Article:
• Spending time with someone on fire for God can you help us reconnect with him.
      • Who would be the”Jehu” in your life?
  • The Community
    • “…the Spirit you received brought about your adoption to sonship. And by him we cry, “Abba, Father.”(Rom. 8:15 NIV11) 
      • The key word here for our purposes is, “we”. It’s never just that I cry, but I cry together with others.
      • It’s important that we know each other’s prayer needs in the congregation. If your congregation is large, then at least know the needs within your local small group. Take the example of the apostle Paul:
        • “For this reason, since the day we heard about you, we have not stopped praying for you. We continually ask God to fill you with the knowledge of his will through all the wisdom and understanding that the Spirit gives…” (Col. 1:9 NIV11)
      • And, of course, let your needs be known.
        • “Pray that I may be kept safe from the unbelievers in Judea and that the contribution I take to Jerusalem may be favourably received by the Lord’s people there…” (Rom. 15:31 NIV11)
    • I sent a text message this morning to someone letting them know I was praying for something they asked us to pray about. I just received a reply thanking me, and telling me that she is praying for something I have asked for prayers about.
    • Knowing that my needs are known and that I know the needs of others is a motivation to consistency in my times of quiet with God.

I am grateful for the early-morning exercisers in Cassiobury Park this morning. They helped me to get on with what I really want to do. I hope you find the motivation you need to help you to develop the depth and intimacy with God that you really want. Could a friend and your Christian community help you with this today?

Do you have any tips you could share that might help us develop a consistent motivation in times of quiet with God? What helps you to stay motivated? And what ways have you found it effective in trying to help other people stay motivated? Alternatively, what demotivates you? Please share your story, your answers, your questions and your struggles.

Scriptures referred to or you might find useful: 1 Samuel 23; 2 Kings 10; Colossians 1:9; Romans 15:31.

Please add your comments on this week’s topic. We learn best when we learn in community. 

Do you have a question about teaching the Bible? Is it theological, technical, practical? Send me your questions or suggestions. Here’s the email: malcolm@malcolmcox.org.

If you’d like a copy of my free eBook on spiritual disciplines, “How God grows His people”, sign up at my website: http://www.malcolmcox.org.

Please pass the link on, subscribe, leave a review.

God bless, Malcolm

PS: You might also be interested in my book: “An elephant’s swimming pool”, a devotional look at the Gospel of John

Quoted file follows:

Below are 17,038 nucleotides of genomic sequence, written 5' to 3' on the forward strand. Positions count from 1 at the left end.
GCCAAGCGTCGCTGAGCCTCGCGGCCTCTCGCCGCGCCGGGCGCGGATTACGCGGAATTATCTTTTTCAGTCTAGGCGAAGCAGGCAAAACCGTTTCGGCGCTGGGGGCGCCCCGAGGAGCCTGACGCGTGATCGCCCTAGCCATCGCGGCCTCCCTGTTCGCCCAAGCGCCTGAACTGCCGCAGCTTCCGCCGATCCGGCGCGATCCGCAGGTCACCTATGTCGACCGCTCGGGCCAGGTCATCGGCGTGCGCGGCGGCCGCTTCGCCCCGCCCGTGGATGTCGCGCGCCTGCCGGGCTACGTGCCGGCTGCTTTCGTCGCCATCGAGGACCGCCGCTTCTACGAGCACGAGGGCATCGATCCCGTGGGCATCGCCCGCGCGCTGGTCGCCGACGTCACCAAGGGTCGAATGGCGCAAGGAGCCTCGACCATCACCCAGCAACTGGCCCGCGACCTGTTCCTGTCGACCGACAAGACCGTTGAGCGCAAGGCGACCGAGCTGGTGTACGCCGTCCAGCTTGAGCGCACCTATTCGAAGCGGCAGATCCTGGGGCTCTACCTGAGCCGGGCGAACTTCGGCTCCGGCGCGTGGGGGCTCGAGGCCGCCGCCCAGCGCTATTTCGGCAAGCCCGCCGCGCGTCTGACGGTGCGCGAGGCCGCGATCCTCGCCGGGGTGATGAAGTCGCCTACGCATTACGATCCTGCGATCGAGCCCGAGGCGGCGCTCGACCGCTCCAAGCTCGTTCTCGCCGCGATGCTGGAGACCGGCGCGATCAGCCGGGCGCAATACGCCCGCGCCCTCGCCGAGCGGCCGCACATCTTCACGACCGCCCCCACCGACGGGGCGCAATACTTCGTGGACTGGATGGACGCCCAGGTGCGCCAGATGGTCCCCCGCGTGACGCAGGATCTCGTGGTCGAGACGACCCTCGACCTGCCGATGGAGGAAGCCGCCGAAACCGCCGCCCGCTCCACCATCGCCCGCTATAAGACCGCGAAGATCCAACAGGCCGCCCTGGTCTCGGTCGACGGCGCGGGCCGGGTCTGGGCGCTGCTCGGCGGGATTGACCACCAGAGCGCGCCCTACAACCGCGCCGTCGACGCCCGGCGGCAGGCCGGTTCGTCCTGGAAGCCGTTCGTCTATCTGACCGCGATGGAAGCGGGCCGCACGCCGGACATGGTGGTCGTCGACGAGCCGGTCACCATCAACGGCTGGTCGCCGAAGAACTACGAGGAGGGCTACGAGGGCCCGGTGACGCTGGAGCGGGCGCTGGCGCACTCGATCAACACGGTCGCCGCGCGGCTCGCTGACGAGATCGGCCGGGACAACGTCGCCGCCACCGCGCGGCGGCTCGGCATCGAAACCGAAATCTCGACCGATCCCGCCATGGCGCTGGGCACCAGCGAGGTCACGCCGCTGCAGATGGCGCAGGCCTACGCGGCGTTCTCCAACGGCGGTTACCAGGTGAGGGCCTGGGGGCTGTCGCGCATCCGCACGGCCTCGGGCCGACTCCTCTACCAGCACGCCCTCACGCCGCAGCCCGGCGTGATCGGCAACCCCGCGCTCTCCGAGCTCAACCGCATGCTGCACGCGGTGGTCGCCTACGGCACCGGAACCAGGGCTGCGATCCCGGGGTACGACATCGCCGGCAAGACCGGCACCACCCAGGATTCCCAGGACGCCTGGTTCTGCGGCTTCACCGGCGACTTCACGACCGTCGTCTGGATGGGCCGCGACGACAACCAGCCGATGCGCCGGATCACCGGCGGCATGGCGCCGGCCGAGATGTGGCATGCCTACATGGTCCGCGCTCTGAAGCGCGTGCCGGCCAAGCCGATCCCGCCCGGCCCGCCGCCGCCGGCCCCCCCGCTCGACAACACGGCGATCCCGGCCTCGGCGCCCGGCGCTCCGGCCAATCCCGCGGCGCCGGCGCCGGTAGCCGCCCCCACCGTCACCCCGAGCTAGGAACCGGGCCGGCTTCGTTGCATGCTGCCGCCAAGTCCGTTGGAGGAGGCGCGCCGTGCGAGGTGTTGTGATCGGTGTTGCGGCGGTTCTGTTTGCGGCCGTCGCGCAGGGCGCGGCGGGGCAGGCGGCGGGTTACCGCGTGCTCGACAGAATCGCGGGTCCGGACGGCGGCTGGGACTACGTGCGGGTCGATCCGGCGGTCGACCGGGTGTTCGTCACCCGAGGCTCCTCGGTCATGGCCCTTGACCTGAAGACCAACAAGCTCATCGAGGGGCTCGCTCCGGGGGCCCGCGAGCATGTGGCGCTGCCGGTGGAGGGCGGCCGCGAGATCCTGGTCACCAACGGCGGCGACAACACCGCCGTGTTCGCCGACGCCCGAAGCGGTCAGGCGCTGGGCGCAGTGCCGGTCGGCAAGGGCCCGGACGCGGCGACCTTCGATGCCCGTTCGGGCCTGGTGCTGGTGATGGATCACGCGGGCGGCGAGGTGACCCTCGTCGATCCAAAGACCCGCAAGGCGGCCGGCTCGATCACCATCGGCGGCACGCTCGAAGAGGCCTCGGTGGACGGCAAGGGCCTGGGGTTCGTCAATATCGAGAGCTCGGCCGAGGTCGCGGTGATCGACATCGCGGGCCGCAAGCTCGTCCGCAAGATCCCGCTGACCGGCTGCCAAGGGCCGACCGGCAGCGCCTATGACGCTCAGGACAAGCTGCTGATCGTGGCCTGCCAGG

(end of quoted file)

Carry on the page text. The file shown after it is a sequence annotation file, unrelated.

Quiet Time Coaching: Episode 98. “How to redefine yourself”

We continue our series today based on the book, “Unloading the Overload: Stress management for Christians” by Chris Powell and Graham Barker.

Today we explore the issue of redefining ourselves. How does our view of ourselves and the ways others think of us effect our times of quiet with God?

We will never grow to maturity in Christ unless we deal with the inner life. Our times of quiet with God are our primary opportunity to help us become develop the inner life and become more like Jesus. At times we have to deal with external barriers to this development, but a more common and pervasive challenge is what is going on internally.  

In other words, we can be our own worst enemy.

However, it doesn’t have to be this way.

Our times of quiet help us to develop emotional maturity. This maturity is not a position, but a process. As we go through life we develop healthily as we better understand and experience the ability to form our own independent convictions, whilst still remaining connected to community.

Jesus was at a key development point in his life when he made a decision of independence to stay behind and engage with the teachers in the temple, whilst still understanding his need to be obedient to his parents (Luke 2:41-52).

This emotional maturity is dependent on us developing a healthy self-image. An image of ourselves as God sees us. Most clearly articulated in Genesis 1:27:

“So God created mankind in his own image, in the image of God he created them; male and female he created them.” (Genesis 1:27 NIV11)

As the writers of the book put it:

“This is really the only solid basis for a good self-image. Other options are poor. Public adulation, financial success, sexual conquests, material acquisitions, you name it – all give temporary satisfaction but have long-term negative impacts on life. They never suffice, and chasing more simply creates more overload.” (p71)

What to do?  Some time spent reading, meditating and praying through Philippians 2:1-8 could well help:

    “Therefore if you have any encouragement from being united with Christ, if any comfort from his love, if any common sharing in the Spirit, if any tenderness and compassion, then make my joy complete by being like-minded, having the same love, being one in spirit and of one mind. Do nothing out of selfish ambition or vain conceit. Rather, in humility value others above yourselves, not looking to your own interests but each of you to the interests of the others. In your relationships with one another, have the same mindset as Christ Jesus: Who, being in very nature God, did not consider equality with God something to be used to his own advantage; rather, he made himself nothing by taking the very nature of a servant, being made in human likeness. And being found in appearance as a man, he humbled himself by becoming obedient to death—even death on a cross!” (Philippians 2:1–8 NIV11)